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Author Topic:   Street Stock Rear End Woes...Help
Dirt Newbie

Total posts: 2
posted May 27, 2002 06:57 PM
My husband and I have a dirt street stock which we run on a small track. Someone told him that to make the car turn better to move the left rear tire foreward and right rear back (or vice versa I frequently mix the two up) Well...he tried this and since then we have been breaking shocks, trailing arms, and rolling tires right off the wheels. What is happening here? Could it be that the person telling him this has left out a compensating adjustment to avoid this problem? Do you think the car just cannot handle this type of set up? What can we do? He likes the way the car feels now, but it keeps breaking. How can we keep it together? We don't know a whole lot about this idea and how it affects the rest of the car. Can someone help us? Or should we just put the car back the way it was built? Please help...

Dirt Full Roller

Total posts: 43
posted May 27, 2002 08:00 PM
what do you have leaf or coil car and are you trying to rearsteer the car so that you can drive into the corner better?

Dirt Newbie

Total posts: 2
posted May 27, 2002 08:11 PM
Originally posted by malibuchevy2:
what do you have leaf or coil car and are you trying to rearsteer the car so that you can drive into the corner better?

coil. yes that is what we are trying to do...but everything else is breaking now...

Dirt Roller

Total posts: 19
posted May 27, 2002 11:13 PM
Measure your wheel base from the center of the front tire to the center of the rear tire on both sides of the car. Make sure that the driver side measures less than the passenger side. If it doesnt, that could be your problem. My car is set up with 113" on the driver side and 114" on the passenger side. I dont think you want to go more than 1" difference. Start by adjusting 1/4" at a time until it feels right.

Dirt Maniac

Total posts: 119
posted May 28, 2002 12:59 PM
I've never heard of anyone doing that so i really dont know what to tell you. But I use an 2" OFF SET wheel on my left rear and my right rear is 3" or 4" and i've never had anything break nor problems. Personally I'd go back to the stock position or however you all had it first and try a 2" offset wheel on your left rear......

Dirt Freak

Total posts: 248
posted May 28, 2002 01:25 PM
I've had a lot of people tell me not to lead the rearend at all. If you do, an inch is a ton. You're breakin stuff because you've led it way too much. I put a 1" shorter lower left trailing arm in a new car and put a stock one back on because I thought 1" was excessive. The housing was visibly **** -eyed.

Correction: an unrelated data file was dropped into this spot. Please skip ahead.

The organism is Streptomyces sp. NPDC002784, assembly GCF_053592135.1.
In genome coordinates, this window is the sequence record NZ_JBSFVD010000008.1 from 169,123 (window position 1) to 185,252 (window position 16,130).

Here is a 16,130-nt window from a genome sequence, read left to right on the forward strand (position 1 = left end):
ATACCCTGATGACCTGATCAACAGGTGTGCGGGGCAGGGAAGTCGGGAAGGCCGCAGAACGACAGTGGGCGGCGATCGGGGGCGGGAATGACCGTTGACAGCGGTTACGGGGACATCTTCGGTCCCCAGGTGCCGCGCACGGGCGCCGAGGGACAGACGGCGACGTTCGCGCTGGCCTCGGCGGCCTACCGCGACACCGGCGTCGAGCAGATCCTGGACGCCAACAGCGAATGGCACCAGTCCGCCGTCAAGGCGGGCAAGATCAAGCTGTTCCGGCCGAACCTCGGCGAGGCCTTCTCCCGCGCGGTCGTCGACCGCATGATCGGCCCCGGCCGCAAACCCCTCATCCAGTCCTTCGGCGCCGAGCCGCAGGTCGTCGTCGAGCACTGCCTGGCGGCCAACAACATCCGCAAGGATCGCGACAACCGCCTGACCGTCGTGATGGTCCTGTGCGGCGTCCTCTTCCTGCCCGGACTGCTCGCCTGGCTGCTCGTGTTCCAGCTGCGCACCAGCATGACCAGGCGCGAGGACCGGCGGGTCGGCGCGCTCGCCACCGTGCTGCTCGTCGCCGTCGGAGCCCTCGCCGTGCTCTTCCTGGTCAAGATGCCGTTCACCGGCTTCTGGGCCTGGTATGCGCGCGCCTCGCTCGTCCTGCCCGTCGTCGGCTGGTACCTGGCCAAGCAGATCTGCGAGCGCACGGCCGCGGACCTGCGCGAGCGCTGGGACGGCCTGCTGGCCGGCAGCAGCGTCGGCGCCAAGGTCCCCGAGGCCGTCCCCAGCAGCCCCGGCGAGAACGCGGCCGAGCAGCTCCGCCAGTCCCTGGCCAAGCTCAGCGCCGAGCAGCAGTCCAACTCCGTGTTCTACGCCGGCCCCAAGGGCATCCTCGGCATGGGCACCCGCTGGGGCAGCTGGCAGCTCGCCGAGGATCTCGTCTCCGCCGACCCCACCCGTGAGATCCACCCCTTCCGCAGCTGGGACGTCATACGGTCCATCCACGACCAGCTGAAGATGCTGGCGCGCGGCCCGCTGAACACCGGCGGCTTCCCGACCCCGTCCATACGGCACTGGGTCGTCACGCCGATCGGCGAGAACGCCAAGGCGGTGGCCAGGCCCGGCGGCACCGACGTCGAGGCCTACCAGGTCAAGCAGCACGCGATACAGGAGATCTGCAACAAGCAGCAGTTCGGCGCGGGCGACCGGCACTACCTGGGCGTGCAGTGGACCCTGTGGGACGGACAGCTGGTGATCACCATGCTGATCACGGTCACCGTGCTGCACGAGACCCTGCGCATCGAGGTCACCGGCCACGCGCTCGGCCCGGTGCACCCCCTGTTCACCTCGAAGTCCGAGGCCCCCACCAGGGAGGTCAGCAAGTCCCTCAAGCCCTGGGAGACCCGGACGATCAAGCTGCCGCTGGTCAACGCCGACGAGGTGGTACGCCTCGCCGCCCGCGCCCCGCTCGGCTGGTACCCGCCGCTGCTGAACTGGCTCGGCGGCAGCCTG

In my opinion, leading the rearend is a crutch. It may make things better, but you would be better off to get the car to handle with weight, springs and wheel offsets and leave the 4 link straight and happy. Its not a very good racing set-up and complicating it by misaligning it can't help.

Dirt Freak

Total posts: 458
posted May 28, 2002 05:17 PM
in my opinion......bolting the rear housing in the chassis crooked is a crutch too...BUT, with the rules what they are at most tracks I would say this is acceptable practice........

with stock trailing arms and stock mounts this is what you will need to get close...
the lower trailing arm is closer to the you will need to move that mount farther..............

The street stock guys I help that do this I steer the rear 3/8 inch........I shorten the left side lower 3/8 I just slot the hole in the trailing arm near the rear end, then weld a grade 8 flat washer on.......

The upper trailing arm is soooo close to the center of the chassis the amount it will need to be changed is a lot less.......I move it 1/8 inch to 3/16.......same deal, weld on a flat washer.......

If you moved both trailing arms the same amount they will have a bind.......normally the rubber bushing will take up the bind, but the chassis will not handle correctly.

I would assume you are using a solid bushing, the bind it tearing things off the car............

As for tearing shocks need to cut off the lower mount and re-weld it at the proper angle..........again, the shock has a rubber bushing but it is not allowing the shock to move front to rear far enough..

Dirt Full Roller

Total posts: 29
posted May 28, 2002 05:39 PM
You might try going to a stiffer spring on the right rear. That is what we run and it helps the car turn. Also taking some spring split out of the front will make it turn easier.

Good Luck,

Dirt Freak

Total posts: 430
posted May 29, 2002 12:46 AM
I lead my rearend 3/4 inch and I like it better than straight up. I have never really had any problems out of the ordinary. I wouldn't think leading your rear would have much effect on rolling the tires off the rim.

Dirt Forum Racer

Total posts: 90
posted May 29, 2002 06:55 AM
As Awkwardjeff stated, unless you correct all your linkage points for the new angles for leading the rearend, you're going to stay in constant bind. As Dunbar stated, I also ran my rearend straight up and used offset wheels to make the chassis adjustments, coupled with tire pressure. Rolling tires off the rims? Well, if you're running to low of pressure w/o a beadlock on the RR, you're going to roll that tire off no matter how you set the rear suspension. Leading the rearend is not a bad thing, it's recommended for some 3-link chassis, etc. But, unless you make all the necessary adjustments, you might want to stick with keeping the rearend square and work with the balance of the components (shocks, springs, rims). It's basic, easy, and if you have a problem, you can always get help quick vs. a custom setup. Just my couple pennies.....

Dirt Full Roller

Total posts: 45
posted June 02, 2002 10:41 AM
We always pull the RR wheel back. That also gives you a better pinion angle.

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